A simple google search will provide you with more information about the symptoms of having less bioavailable folate in the body, but at its worst it can cause intellectual disability resembling autism. At the other end and in between, it can cause many symptoms more commonly expressed by terms of ‘illnesses’ such as allergies, depression/mental health and autoimmune disorders, the impaired ability to absorb some medications leading to toxicity in the body, and heart issues. Ding! Ding! Ding! 

I realise I will need to provide references for my information, and I shall add these as I come across them, so never fear. 

See you in part 2…

Copyright words and images by Paula Cunniffe.

That Moment You See Your Arse In A Photo

Aaarrrgggghhhhhhh!!!! When you ask your grandson to take a photo of you on your bike and you discover the last ten years of bad eating stuck to your bum. Motivation!!!!

© Words by Paula M Cunniffe & Photography by Adam Cunniffe, New Zealand.
This article may be republished with permission from the author.

Find me on Instagram @losingnana

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Chicken When It’s Not Really Chicken…

Yes, I’m quite in love with this chickenless chicken… not that I want to be reminded of eating friends. It’s been a great transition food for me having been raised as a true blue meat eater. Like most, it was many years before I discovered the connection to Lilleo the sheep at the back paddock and Lilleo chops and sausages from the freezer. And best of all… this product is 100% kiwi inspired and produced.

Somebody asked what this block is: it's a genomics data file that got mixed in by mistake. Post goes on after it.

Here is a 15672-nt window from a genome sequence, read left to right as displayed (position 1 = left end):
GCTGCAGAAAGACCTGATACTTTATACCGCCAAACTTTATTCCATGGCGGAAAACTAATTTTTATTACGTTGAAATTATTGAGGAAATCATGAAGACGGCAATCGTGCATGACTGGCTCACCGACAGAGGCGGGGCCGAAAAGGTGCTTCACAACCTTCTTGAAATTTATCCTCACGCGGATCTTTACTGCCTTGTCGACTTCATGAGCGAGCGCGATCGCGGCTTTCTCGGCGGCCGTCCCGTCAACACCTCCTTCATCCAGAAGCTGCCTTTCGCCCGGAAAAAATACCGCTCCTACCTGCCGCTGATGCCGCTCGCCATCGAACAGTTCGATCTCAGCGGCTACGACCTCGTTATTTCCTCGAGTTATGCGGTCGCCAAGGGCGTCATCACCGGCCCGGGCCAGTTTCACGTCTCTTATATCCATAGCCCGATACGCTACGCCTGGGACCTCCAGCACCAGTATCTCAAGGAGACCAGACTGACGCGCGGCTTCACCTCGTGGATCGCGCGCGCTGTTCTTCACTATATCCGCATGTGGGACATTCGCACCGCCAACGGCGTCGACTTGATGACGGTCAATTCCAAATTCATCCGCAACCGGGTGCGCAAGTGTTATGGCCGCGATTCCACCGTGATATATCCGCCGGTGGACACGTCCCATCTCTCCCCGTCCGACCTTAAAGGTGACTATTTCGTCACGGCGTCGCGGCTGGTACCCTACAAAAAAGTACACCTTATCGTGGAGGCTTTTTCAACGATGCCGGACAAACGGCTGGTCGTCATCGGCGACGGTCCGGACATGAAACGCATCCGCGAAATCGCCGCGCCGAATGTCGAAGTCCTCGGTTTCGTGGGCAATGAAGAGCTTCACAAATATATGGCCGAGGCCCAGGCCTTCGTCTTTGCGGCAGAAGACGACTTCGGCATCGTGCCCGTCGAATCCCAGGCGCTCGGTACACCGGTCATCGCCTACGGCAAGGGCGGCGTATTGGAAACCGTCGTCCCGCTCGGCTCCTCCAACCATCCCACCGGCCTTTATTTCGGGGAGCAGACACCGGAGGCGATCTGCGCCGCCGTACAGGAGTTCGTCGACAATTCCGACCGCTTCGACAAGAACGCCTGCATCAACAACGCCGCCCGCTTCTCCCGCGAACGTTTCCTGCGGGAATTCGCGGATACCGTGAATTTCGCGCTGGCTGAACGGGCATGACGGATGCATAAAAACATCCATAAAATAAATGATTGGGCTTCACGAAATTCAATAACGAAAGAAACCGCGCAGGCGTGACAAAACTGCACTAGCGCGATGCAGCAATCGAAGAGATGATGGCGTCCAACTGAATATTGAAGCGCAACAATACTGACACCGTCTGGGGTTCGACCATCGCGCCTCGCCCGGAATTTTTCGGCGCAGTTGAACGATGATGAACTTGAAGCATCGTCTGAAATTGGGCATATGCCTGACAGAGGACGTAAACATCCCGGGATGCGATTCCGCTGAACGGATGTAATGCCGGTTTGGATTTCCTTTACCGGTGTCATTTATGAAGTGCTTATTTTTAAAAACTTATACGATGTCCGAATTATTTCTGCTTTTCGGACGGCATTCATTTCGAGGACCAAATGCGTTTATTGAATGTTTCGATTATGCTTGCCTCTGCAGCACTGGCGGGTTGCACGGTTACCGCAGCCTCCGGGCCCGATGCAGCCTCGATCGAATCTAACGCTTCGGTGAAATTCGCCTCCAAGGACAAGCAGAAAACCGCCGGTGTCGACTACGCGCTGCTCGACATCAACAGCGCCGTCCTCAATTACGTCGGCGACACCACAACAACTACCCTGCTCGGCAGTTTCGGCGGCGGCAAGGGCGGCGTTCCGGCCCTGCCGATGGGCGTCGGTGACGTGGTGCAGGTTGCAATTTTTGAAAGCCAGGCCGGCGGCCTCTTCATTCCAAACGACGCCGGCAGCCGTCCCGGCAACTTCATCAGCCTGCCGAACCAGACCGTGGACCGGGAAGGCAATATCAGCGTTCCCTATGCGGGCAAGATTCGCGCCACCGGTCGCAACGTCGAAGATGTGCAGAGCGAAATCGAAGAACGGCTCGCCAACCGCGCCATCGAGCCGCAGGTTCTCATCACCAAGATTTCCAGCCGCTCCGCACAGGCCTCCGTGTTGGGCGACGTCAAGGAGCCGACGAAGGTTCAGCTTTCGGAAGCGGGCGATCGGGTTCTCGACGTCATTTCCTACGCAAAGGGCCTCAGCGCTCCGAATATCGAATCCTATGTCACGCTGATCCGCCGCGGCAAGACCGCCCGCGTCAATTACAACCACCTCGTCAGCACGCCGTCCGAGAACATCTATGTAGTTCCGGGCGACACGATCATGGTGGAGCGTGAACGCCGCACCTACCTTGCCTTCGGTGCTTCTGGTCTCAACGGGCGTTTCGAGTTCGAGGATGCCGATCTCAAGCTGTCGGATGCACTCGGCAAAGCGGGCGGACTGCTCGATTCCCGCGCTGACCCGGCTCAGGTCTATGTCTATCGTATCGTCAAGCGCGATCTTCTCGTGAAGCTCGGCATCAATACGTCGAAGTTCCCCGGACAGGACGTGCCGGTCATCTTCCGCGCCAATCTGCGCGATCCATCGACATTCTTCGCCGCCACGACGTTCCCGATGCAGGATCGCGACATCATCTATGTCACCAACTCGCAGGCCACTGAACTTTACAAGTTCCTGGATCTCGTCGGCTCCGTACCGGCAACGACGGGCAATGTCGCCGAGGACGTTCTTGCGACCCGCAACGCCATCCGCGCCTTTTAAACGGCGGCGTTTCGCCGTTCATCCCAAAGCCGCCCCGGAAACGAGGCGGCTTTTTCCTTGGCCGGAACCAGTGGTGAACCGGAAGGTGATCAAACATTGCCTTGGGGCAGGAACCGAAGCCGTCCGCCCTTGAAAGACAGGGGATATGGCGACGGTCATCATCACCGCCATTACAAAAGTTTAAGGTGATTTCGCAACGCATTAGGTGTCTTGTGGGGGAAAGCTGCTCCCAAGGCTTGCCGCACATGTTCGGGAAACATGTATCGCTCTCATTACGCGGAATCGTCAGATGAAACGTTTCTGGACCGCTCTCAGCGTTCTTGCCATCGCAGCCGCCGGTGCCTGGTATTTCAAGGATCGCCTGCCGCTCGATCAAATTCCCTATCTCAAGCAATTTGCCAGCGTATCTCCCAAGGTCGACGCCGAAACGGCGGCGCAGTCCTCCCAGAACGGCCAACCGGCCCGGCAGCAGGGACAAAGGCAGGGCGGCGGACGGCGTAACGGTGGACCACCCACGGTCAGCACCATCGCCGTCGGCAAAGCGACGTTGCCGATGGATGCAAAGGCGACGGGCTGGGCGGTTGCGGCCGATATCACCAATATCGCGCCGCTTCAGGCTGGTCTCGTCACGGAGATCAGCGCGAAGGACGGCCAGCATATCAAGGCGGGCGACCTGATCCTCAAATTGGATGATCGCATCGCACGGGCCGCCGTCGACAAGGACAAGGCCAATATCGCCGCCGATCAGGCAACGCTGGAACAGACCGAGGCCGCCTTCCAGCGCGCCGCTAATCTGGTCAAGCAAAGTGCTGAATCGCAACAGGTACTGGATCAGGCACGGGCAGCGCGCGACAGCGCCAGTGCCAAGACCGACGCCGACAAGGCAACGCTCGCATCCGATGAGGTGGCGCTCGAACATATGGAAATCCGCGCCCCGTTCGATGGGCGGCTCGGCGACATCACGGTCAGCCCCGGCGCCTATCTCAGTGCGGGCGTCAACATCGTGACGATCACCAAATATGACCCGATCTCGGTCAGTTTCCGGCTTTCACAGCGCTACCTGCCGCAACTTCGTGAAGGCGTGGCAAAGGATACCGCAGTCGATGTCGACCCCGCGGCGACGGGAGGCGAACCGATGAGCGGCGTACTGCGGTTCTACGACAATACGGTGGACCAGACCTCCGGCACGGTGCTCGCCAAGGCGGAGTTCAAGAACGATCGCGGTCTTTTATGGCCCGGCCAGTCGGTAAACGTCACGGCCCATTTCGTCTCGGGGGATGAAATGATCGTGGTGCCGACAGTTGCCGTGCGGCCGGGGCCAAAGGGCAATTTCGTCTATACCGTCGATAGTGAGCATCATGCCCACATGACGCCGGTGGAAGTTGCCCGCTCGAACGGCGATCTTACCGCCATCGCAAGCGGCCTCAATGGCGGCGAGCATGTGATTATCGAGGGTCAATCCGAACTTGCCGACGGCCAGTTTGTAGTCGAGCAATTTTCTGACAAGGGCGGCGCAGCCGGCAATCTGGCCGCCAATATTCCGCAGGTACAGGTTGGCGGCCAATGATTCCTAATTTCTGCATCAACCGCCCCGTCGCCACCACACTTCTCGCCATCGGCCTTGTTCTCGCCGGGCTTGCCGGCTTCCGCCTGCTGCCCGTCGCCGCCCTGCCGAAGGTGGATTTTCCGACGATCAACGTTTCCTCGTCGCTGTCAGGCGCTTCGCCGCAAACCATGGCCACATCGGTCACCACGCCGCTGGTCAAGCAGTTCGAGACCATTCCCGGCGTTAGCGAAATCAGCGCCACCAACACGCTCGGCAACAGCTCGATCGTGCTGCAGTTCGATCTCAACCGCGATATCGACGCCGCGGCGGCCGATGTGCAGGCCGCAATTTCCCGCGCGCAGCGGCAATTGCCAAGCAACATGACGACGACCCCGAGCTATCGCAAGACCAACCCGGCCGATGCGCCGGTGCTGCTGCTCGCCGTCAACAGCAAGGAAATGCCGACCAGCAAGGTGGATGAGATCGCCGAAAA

By the way, this is not a paid advertisement for Sunfed… although I wouldn’t say no to the possibility!

© Words & Photography by Paula M Cunniffe, New Zealand.
This article may be republished with permission from the author.

Find me on Instagram @losingnana

When You Need To Lose Weight… Get A Dog.

Even my dog, Neo, needs to lose some weight. Ok, extra walks it is.

He was my great leveller. I could barely walk from Psoriatic Arthritis when I first decided to take this rescue boy on. People thought I was crazy and tried to talk me into giving him back.

I hobbled for the longest time, my muscles had atrophied and I could only walk from lamp post to lamp post. I felt like I had long red hot pokers rammed down the middle of my legs to my feet, and each step almost made me cry. It felt like wading through wet concrete and the fatigue waved over me like a relentless tsunami. My thigh muscles clumped into tight rubber bands on the side of my legs, needing physical therapy to release the knots.